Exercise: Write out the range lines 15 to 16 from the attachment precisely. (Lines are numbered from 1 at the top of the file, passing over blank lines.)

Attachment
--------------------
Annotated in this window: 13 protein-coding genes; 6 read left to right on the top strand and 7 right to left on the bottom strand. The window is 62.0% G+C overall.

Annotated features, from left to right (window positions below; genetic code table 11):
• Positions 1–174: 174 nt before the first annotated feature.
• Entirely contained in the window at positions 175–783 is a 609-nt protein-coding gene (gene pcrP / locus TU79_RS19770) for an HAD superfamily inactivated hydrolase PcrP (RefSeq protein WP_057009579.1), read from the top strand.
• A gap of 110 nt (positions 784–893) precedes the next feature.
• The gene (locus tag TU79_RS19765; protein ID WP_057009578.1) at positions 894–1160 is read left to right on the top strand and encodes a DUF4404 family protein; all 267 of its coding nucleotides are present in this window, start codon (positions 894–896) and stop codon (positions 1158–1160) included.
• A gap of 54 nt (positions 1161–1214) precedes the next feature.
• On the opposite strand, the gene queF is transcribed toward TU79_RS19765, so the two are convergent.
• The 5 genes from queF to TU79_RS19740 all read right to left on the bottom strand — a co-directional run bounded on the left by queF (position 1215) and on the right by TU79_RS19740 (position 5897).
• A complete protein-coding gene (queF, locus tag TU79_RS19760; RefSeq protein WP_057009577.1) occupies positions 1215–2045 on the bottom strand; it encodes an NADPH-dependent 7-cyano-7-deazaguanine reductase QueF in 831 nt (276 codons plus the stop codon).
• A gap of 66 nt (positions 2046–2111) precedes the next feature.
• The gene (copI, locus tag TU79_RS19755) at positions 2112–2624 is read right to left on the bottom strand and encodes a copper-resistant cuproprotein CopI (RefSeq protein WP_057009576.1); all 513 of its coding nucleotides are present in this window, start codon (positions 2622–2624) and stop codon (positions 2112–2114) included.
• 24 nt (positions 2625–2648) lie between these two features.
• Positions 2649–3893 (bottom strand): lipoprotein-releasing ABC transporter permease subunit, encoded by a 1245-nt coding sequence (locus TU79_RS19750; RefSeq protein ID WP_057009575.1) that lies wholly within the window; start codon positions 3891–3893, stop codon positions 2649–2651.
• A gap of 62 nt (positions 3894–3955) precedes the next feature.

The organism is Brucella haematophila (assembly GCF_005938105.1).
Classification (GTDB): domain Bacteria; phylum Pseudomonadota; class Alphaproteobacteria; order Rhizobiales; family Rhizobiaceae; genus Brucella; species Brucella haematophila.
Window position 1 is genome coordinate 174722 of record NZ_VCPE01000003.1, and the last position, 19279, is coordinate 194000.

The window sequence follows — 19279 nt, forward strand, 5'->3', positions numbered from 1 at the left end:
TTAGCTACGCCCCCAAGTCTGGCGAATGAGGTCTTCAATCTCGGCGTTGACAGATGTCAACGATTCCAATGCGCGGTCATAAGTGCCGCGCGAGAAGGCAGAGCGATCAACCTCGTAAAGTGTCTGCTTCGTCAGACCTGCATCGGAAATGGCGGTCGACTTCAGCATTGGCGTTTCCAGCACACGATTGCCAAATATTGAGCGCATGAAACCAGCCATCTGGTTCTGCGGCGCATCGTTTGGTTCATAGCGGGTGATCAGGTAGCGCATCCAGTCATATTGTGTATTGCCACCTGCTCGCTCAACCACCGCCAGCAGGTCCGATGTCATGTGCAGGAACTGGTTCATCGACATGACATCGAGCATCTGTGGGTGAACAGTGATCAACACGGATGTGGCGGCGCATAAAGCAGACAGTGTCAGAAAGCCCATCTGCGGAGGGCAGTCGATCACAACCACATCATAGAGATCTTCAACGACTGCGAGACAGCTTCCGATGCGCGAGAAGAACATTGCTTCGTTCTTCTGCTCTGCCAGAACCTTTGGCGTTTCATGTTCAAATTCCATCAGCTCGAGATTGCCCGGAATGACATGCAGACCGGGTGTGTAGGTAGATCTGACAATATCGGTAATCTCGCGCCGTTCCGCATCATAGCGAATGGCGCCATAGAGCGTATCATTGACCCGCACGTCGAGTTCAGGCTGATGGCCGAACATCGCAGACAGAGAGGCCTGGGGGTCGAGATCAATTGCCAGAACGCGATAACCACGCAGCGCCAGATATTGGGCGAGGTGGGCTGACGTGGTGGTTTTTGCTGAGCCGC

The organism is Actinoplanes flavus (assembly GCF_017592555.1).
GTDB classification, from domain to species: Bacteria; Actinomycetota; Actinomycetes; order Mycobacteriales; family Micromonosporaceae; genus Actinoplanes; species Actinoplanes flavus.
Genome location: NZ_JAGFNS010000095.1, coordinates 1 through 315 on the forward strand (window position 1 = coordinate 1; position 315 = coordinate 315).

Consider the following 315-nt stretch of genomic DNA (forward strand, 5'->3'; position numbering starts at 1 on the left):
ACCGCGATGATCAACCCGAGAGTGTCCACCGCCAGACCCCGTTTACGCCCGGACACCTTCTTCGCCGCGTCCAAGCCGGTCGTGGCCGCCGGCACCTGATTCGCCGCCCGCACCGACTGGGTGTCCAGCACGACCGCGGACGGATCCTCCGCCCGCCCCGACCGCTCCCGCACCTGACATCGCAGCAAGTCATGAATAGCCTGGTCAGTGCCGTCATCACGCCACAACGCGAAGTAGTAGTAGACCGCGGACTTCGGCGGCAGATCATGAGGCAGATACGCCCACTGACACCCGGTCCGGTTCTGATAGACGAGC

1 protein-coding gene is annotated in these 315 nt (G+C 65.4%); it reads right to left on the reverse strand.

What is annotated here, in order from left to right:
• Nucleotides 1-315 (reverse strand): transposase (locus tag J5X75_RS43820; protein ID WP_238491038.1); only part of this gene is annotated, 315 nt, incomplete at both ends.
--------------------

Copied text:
• A gap of 62 nt (positions 3894–3955) precedes the next feature.

The organism is Brucella haematophila (assembly GCF_005938105.1).